Richard Ingram joined Geckoboard as Learning Content Developer in 2017 after helping companies develop online editorial strategies and build sustainable publishing workflows. Every project required a mixture of editorial leadership, communication strategy, and information management.
Applying all these skills, he immediately set about optimizing the existing Help Center. Here are the five steps he took to increase the Customer Success team’s task completion rate by 8% to 91% and to achieve a completion rate of 56 seconds – a 40-second improvement.
Step one: Analysis
A good help center should actively assist in the reduction of chats and tickets, offer fast solutions to common questions, and enable our customers to quickly get back to their task in hand. When I arrived, the Geckoboard Help Center wasn’t working hard enough for the Customer Success team. Our articles were hard to find and harder to read than they needed to be.
Responsibility for authoring the Help Center content had devolved. This meant that although we had the technical know-how in the CS team to write content to a great standard, it lacked the consistency in style and tone.
We needed a custodian who’d be ultimately responsible for the quality of the content experience, have control over what content is published, and to champion and enforce the content style guide.
It was my job to assess our current and ongoing ability to sustain content and identify our biggest pain points. I started with some very lightweight editorial practices to alleviate that pain. That involved proactively talking to Geckoboard customers as well as studying our analytics and search logs to see how the site was being used. This research told us what was most important to improve for our customers, and how.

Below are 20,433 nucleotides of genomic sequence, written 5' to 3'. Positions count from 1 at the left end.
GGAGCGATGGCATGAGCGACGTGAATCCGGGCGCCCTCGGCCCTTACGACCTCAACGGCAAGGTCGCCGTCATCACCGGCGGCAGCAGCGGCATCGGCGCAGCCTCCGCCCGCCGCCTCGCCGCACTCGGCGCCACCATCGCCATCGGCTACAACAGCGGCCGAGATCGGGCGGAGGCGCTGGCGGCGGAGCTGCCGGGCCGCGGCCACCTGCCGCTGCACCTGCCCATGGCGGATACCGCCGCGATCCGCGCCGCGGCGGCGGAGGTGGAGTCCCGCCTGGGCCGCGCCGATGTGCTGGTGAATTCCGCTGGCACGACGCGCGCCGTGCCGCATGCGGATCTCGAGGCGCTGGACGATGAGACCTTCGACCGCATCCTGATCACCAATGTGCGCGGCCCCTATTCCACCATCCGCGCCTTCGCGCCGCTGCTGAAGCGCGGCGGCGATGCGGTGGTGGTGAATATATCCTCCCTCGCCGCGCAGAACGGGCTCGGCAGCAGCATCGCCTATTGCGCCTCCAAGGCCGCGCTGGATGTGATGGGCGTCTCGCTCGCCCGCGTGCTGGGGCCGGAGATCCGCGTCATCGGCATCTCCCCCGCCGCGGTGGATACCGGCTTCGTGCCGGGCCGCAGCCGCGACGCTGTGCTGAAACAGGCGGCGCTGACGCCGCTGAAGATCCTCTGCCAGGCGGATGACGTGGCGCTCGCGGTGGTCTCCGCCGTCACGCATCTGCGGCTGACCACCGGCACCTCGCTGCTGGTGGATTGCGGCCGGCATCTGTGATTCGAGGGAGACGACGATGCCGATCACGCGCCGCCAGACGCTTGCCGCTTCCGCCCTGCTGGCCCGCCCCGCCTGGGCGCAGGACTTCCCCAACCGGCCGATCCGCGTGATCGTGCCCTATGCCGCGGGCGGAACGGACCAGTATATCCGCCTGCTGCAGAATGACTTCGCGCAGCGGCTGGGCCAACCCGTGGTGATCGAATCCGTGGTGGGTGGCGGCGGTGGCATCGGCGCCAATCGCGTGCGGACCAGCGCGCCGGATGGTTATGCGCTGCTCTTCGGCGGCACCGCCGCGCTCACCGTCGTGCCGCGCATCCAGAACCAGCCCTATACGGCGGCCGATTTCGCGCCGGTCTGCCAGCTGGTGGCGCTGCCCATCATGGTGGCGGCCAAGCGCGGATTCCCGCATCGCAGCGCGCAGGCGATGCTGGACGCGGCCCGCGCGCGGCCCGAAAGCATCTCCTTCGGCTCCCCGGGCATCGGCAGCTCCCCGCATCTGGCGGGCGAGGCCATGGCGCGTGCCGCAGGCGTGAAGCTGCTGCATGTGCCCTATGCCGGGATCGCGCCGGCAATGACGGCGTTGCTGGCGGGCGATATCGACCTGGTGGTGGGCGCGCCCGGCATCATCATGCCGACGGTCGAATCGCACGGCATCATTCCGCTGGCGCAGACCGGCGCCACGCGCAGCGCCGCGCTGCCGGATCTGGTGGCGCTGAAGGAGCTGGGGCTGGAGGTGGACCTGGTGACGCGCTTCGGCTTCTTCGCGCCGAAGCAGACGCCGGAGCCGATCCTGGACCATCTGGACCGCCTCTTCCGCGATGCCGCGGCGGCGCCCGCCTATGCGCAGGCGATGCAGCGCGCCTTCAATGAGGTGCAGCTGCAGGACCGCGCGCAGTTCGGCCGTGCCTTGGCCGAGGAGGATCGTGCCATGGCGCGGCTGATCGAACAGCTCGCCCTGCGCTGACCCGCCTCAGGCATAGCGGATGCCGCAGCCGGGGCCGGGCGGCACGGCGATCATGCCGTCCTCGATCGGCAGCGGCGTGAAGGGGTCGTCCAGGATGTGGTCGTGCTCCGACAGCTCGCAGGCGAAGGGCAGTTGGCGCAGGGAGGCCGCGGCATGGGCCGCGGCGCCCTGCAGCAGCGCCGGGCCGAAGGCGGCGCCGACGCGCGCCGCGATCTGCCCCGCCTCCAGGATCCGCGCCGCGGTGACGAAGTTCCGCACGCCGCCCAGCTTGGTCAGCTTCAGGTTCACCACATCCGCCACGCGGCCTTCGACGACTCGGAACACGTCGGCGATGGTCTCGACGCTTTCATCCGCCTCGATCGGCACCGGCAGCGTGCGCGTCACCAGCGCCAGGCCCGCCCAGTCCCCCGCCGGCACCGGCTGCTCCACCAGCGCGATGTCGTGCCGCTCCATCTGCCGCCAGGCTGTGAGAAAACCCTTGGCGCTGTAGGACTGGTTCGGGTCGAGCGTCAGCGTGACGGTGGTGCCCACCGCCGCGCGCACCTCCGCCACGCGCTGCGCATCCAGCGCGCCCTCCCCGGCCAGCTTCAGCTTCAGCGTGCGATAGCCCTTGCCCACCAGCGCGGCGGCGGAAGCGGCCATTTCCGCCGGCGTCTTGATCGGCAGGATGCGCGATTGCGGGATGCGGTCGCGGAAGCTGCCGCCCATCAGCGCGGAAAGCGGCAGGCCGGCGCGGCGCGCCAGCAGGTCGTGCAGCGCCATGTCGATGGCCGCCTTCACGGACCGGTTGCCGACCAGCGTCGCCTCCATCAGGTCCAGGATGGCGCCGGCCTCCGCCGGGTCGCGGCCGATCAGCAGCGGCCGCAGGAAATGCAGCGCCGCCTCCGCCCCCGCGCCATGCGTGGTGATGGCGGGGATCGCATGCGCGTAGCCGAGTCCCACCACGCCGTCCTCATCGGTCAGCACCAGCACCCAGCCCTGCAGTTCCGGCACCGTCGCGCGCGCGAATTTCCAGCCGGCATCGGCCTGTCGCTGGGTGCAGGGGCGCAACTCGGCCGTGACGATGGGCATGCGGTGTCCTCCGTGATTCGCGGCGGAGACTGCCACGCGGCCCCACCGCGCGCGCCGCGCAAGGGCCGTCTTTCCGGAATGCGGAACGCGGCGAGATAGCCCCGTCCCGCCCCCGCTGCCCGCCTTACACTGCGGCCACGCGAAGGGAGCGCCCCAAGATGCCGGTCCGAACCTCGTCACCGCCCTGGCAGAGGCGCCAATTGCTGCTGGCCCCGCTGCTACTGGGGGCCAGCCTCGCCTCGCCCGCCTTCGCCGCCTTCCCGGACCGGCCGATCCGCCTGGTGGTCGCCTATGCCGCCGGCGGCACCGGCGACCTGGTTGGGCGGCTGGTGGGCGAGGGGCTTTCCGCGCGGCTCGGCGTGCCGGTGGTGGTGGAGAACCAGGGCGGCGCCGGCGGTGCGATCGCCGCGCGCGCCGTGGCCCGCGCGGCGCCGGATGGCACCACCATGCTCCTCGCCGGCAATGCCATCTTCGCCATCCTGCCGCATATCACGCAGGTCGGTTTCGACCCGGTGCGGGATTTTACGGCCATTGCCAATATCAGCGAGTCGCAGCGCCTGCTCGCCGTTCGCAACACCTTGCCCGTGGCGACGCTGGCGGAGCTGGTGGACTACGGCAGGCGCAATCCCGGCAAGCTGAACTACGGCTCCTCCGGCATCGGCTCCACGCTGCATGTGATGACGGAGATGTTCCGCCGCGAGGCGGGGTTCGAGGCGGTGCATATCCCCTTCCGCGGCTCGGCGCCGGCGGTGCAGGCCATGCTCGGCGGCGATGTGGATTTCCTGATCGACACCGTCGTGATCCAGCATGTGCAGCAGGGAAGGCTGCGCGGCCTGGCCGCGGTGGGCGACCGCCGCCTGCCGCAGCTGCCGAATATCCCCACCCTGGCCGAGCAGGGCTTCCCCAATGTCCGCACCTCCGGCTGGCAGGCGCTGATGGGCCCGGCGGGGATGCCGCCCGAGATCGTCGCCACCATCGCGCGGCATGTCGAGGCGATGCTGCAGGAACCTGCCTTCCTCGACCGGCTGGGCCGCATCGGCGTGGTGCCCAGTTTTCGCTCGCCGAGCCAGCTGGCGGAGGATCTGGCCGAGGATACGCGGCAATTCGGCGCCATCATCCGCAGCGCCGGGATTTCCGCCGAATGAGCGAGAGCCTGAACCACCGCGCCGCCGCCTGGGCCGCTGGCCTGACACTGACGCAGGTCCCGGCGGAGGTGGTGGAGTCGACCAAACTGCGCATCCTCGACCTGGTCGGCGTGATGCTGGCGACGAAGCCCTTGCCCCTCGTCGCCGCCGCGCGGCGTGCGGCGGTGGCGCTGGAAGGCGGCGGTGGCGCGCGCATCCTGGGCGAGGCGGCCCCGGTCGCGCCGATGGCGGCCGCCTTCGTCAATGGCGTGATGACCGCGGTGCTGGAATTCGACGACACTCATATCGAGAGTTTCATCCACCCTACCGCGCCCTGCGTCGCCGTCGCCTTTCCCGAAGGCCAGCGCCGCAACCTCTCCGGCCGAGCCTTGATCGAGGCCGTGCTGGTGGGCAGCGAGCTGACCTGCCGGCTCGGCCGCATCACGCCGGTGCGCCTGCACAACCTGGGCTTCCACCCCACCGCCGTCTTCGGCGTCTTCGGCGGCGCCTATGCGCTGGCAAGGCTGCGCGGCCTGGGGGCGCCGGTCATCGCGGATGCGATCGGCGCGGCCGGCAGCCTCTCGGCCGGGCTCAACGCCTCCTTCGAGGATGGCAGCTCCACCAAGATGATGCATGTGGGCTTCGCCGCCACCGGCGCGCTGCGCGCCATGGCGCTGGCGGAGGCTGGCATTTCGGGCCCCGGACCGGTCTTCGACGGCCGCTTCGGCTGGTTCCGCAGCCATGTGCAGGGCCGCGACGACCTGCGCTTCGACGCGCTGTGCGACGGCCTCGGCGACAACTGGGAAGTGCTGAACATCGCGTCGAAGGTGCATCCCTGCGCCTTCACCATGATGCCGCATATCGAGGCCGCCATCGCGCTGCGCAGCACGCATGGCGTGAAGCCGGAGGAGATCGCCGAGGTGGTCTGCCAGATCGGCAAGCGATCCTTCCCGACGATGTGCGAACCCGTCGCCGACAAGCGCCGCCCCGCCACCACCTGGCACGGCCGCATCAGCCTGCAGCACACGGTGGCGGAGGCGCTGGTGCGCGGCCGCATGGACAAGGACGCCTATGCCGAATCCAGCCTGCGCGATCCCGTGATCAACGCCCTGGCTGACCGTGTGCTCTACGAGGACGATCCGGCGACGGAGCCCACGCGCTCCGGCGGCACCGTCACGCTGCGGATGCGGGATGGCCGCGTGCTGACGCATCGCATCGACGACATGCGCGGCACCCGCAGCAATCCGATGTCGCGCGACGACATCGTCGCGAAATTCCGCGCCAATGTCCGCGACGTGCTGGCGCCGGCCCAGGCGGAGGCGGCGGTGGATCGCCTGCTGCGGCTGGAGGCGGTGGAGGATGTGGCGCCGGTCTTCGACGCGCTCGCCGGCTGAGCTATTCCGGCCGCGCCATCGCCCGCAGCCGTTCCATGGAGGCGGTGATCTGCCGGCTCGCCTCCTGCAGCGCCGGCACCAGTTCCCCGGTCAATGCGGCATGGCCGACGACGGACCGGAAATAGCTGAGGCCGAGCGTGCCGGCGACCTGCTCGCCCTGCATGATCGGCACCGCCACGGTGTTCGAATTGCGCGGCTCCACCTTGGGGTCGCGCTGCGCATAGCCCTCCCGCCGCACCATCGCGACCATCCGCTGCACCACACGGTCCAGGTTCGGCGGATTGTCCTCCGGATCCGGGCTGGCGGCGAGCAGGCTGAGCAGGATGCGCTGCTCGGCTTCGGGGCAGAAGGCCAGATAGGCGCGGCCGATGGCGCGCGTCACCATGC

Step two: Audit
I began by auditing and evaluating every single article published in our Help Center. I then looked at the different search queries our customers used to find each article in order to define what questions and demands needed to be met.
This helped me decide where to focus our attention in terms of flagging risky content ( e.g. articles dedicated to features likely to be replaced or surpassed in time) and fixing redundant and out-of-date content. We took every opportunity to edit or archive content that no longer met customer needs, or would be better suited elsewhere within Geckoboard’s online content.
Step three: Develop a content style guide & Zendesk Guide
I wrote a content style guide to help us produce and maintain consistent, high-quality web support content. The guide is divided by topic based on the types of content we publish, so the team can reference it as needed or browse in order.
I also used the Zendesk Guide to build a help center with content elements our team could quickly and repeatedly use. This was a great base from which to build upon. Other Help Center platforms force you to adopt their structure and style, which results in making them easy to spot in the wild. Guide enabled us to build a Help Center that best reflects us and our customers’ needs, rather than their own. We also learned that adding synonyms and common misspellings as labels helps more customers find the articles they’re looking for.
Step four: User testing